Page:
The high turnover rate is not surprising. Promotions for workers such as Lauren Baker have been delayed because of the strapped budget.

It also takes a lot of money and time to get a new environmental health employee ready to go out in the field alone. On-the-job training for one environmental health specialist costs roughly $45,000 over three years, according to Jones. Some employees use the training as a steppingstone and move on to higher-paying jobs.

Duties that are often unpleasant

When it comes to code enforcement, Baker said, “Nothing really surprises me anymore.” She has seen road kill being butchered in kitchens, cigarettes burning on counters, and dishwashers and walk-in coolers that didn’t work – all violations that were potentially dangerous to consumers. Other staffers have occasionally run into angry managers, found raw sewage being piped into ditches and even uncovered crystal meth labs in motels.

Such outrageous violations are not the norm, of course. Most businesses in the hospitality industry try to maintain decent standards. But even a few lax practices by generally well-meaning owners and employees can add up to a risk for the public.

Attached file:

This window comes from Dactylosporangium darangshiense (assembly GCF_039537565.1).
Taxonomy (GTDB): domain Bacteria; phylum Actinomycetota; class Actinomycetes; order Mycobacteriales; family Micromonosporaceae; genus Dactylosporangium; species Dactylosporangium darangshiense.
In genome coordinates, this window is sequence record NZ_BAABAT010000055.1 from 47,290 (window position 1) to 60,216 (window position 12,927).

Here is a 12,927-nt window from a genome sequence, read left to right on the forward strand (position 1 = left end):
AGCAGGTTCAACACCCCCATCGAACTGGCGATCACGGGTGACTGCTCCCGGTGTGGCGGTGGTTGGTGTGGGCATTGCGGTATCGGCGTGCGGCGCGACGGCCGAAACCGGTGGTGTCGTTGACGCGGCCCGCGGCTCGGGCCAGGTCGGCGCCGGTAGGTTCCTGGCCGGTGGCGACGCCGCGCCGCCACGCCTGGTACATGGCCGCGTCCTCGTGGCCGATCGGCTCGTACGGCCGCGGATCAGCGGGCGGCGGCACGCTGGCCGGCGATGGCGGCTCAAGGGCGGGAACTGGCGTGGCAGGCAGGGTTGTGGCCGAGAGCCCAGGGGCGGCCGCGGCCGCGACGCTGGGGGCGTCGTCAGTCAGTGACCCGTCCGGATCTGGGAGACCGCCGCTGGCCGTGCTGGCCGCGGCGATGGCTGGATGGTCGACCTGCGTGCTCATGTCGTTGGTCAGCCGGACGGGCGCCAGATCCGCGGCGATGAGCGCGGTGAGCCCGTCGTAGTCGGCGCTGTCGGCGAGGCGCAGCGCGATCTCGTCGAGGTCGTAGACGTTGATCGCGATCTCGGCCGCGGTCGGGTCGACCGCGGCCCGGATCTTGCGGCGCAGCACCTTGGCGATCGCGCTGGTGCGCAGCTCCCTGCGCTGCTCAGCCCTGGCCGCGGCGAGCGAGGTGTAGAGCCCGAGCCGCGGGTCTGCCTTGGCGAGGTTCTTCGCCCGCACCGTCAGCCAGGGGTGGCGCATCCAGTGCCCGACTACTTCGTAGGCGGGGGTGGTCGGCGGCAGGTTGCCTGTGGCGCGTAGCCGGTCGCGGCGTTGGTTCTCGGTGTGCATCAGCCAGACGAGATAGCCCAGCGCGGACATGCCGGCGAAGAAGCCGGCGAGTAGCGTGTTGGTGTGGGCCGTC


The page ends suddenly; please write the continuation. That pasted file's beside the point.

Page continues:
Occasionally, environmental health inspectors have to make decisions that are hard on individual businesses. They make restaurants throw out large batches of food that violate inspection ordinances. When there is a bedbug infestation, they may have to force the shutdown of an entire floor of a hotel or motel.

“No inspector’s goal is to make you clear out all of your product. If it can be saved, I’ll work to save it, because that’s a lot of money,” said Baker. “If it’s ultimately between your dollar and the public’s health, I’m going to choose the public’s health and err on the side of caution.”

Defunding environmental health, or simply letting some positions go unfilled, could cost the public in the long run. “With each level of removal from public oversight comes a higher level of risk,’’ Jones said. “Our rate of foodborne illness in Savannah is extremely low, and I attribute that to the regulatory and educational practices that we employ.”

On the coast, where restaurants, beaches and hotels are vital to the tourist industry, maintaining a reputation for cleanliness is important.

Jones compared environmental health efforts to other means of prevention, like vaccines and seat belts, that the public is now accustomed to. If such preventive measures were to disappear, the public would probably see a rise in health hazards.

“It would be safe to say that there would be an increase in illness if we weren’t around,” said Driver.


This article is from the Public Health News Bureau, a project funded by Healthcare Georgia Foundation that is staffed by graduate students from the health and medical journalism concentration at the University of Georgia’s Grady College of Journalism.


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Kirk McAlpin